Using it to watch videos does rather make sense. But even if the Ion chipset does manage to give it some graphical power (enough to decode high definition content - frankly, with an HDTV and a machine capable of doing so, why wouldn't you do that?), you're not going to want to use the built-in battery when watching videos - the graphics chipset would eat through battery power pretty quickly.

Which begs the original question: why bother to include the battery in the first place?
Cupboard 1st June 2010, 21:29 Quote
I can't help feeling that it would be better to have the guts of it plugged in by the TV, doing the hi-def stuff via a cable and piping the low resolution feed for the inbuilt display wirelessly.

The keyboard can then be lighter and have a longer batter life and you don't have to worry about it dying mid film.

As for the branding... meh
docodine 1st June 2010, 23:32 Quote
TBH it looks like garbage next to the Eee Keyboard, look at the photos on their website. Looks cheap.
SBS 1st June 2010, 23:54 Quote
Weeeeeeeeeeeeeee, an excuse to use AROS.
rickysio 2nd June 2010, 09:04 Quote
ION 2?
DbD 2nd June 2010, 11:44 Quote
Quote:
Originally Posted by BLC
Quote:
Originally Posted by DbD
I think you are meant to plug it into your tv set via the wireless hdmi. Kind of mini htpc.

That bit I got, but with such low-power components, it's not going to be good for much more than web-browsing. But are you going to want to use your HDTV to just check Facebook & email? If you really don't want to leave the sofa that badly, you'd probably be better suited with a tablet-style device or one of the many netbooks that are already on the market.

Using it to watch videos does rather make sense. But even if the Ion chipset does manage to give it some graphical power (enough to decode high definition content - frankly, with an HDTV and a machine capable of doing so, why wouldn't you do that?), you're not going to want to use the built-in battery when watching videos - the graphics chipset would eat through battery power pretty quickly.

Which begs the original question: why bother to include the battery in the first place?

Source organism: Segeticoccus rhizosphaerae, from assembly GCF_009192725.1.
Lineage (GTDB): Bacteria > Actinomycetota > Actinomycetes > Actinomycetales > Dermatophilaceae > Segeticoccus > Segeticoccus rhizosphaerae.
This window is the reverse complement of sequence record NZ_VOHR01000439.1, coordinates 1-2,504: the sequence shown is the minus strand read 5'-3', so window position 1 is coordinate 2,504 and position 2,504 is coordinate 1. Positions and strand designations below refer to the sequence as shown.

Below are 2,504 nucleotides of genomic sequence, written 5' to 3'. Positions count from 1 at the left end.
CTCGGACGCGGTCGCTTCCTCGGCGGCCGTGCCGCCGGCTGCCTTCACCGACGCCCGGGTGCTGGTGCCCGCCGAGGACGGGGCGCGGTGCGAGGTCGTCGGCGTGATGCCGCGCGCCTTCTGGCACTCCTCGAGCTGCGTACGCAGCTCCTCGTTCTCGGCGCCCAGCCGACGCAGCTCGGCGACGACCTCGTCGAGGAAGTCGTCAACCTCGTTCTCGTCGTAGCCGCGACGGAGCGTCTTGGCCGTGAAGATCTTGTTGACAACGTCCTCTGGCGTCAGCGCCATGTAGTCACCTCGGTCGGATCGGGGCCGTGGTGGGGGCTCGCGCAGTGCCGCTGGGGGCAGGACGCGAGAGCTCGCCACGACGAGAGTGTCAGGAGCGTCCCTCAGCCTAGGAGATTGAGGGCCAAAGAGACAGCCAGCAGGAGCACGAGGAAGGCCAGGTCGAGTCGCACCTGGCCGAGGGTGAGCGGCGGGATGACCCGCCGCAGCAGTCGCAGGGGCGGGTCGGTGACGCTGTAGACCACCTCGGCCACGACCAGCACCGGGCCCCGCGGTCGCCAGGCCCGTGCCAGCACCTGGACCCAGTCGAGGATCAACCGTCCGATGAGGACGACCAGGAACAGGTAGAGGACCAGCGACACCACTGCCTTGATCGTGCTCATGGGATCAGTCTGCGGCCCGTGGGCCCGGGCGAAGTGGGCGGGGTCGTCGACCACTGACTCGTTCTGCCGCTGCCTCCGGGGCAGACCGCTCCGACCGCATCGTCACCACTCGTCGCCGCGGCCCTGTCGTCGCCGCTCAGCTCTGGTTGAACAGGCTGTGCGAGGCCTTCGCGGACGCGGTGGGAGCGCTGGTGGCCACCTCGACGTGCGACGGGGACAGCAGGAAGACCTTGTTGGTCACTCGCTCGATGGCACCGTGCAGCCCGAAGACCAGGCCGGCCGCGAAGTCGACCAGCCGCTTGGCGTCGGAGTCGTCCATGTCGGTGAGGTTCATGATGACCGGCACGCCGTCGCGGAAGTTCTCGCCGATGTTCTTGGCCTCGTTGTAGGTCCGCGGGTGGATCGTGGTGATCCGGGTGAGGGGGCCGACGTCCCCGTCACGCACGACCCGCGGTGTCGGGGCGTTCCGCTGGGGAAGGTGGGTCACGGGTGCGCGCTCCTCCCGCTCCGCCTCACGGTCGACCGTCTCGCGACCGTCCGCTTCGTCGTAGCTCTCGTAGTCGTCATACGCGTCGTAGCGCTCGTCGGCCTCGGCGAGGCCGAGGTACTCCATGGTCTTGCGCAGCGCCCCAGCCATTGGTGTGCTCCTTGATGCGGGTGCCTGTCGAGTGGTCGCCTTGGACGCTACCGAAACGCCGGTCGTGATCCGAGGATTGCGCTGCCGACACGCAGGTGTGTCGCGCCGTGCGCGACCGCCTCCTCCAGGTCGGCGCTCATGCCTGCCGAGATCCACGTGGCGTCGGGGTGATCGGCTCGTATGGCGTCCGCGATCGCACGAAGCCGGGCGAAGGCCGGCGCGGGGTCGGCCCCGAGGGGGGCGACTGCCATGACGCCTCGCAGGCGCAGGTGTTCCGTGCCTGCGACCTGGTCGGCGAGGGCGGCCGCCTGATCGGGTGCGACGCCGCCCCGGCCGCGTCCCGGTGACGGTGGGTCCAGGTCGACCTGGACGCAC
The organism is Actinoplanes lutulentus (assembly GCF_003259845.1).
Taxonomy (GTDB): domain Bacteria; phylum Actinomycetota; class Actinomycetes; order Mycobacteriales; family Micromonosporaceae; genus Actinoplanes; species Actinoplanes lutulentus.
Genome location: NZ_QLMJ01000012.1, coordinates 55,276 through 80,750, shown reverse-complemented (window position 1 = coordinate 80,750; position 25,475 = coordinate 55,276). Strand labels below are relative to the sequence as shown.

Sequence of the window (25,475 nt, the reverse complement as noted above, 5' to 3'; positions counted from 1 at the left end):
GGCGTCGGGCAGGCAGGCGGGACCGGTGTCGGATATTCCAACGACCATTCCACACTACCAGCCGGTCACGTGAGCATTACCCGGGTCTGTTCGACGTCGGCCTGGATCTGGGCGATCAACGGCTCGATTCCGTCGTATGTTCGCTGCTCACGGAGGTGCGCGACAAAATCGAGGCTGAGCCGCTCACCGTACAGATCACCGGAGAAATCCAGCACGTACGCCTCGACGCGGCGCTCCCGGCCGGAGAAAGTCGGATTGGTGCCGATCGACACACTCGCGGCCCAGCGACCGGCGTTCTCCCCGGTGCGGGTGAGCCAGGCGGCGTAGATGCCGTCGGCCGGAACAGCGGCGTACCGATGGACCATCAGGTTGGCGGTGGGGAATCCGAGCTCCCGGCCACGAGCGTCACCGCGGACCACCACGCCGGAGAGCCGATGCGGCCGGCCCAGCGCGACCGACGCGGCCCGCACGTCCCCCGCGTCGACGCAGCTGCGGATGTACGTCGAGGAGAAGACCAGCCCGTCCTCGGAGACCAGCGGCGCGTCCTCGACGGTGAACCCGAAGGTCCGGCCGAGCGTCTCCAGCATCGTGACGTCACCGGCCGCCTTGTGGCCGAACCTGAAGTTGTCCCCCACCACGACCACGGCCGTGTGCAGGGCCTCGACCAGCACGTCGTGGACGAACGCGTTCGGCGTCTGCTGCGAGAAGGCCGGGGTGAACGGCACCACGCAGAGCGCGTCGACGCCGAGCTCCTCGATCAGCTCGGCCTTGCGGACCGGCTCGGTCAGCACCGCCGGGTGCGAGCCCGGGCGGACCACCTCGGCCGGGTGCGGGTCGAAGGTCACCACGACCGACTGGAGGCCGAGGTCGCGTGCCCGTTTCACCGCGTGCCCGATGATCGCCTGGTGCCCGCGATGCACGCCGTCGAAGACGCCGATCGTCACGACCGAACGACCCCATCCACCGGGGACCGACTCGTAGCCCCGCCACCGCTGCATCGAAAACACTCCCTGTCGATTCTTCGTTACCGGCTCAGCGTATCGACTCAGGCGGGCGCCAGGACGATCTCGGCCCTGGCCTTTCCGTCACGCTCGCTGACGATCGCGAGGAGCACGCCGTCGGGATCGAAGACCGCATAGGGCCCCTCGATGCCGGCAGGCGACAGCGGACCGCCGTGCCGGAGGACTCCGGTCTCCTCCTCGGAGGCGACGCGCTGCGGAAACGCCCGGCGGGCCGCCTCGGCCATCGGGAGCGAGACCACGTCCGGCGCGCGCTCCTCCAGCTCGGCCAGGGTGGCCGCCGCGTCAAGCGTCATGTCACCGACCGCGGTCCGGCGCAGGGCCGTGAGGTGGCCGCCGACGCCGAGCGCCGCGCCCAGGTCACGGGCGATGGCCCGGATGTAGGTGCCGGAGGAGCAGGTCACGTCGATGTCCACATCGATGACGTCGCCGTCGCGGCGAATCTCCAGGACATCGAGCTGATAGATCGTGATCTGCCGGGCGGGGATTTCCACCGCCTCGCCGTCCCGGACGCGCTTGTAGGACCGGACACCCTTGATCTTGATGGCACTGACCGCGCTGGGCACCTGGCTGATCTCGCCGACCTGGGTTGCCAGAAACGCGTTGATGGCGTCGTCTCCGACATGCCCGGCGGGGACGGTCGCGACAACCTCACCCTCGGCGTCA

Battery life is an issue, but it has an advantage over a netbook in that the screen is not part of the computer - this means it doesn't need to sit on your lap unless you are actively typing.
If they have any sense they'll ship it with a charging station like you get with fancy remotes meaning you can chuck it on that to charge while watching a film.
jrs77 2nd June 2010, 12:32 Quote
OK...

And now tell me, why the hell should I be willing to buy this instead of a 10" netbook?

The netbook allows me to go outside and watch some video in an acceptable resolution while sitting in the train, and I can allways have a wireless keyboard with touchpad at home, if this is, what I'm looking for...

This thing doesn't make sense, nor does the eeeKeyboard.
BLC 2nd June 2010, 20:10 Quote
Quote:
Originally Posted by DbD
Battery life is an issue, but it has an advantage over a netbook in that the screen is not part of the computer - this means it doesn't need to sit on your lap unless you are actively typing.
If they have any sense they'll ship it with a charging station like you get with fancy remotes meaning you can chuck it on that to charge while watching a film.

I think you're missing my point: Why bother including the battery in the first place?

You clearly can't use this as a portable, so you're likely to be near a power source when using it. Why bother taking up the extra space with the battery when you could make the chassis smaller or fill that extra space with other components?
HourBeforeDawn 2nd June 2010, 20:38 Quote
Wow what I want is something like this with the ability to have WHDMI built in, the wireless HDMI standard thats finally been approved, then this would be perfect for an HTPC, granted you main data base would be from like a server but Im looking forward to seeing how this market grows.
l3v1ck 3rd June 2010, 00:17 Quote
Fail!
You'd need see through arms for this to be usable while you're using the keyboard.
Plus I want my screen to be in front of me above my hands, not off to the right.
Saivert 9th June 2010, 16:50 Quote
how many different Commodore named companies are there now?

This one in the USA and there is also a Dutch company named Commodore.

That and the Amiga brand has been misused so much over the years and changed owners at least a couple times.

and what does Bill McEwen have to say about all this? he should be ashamed of himself.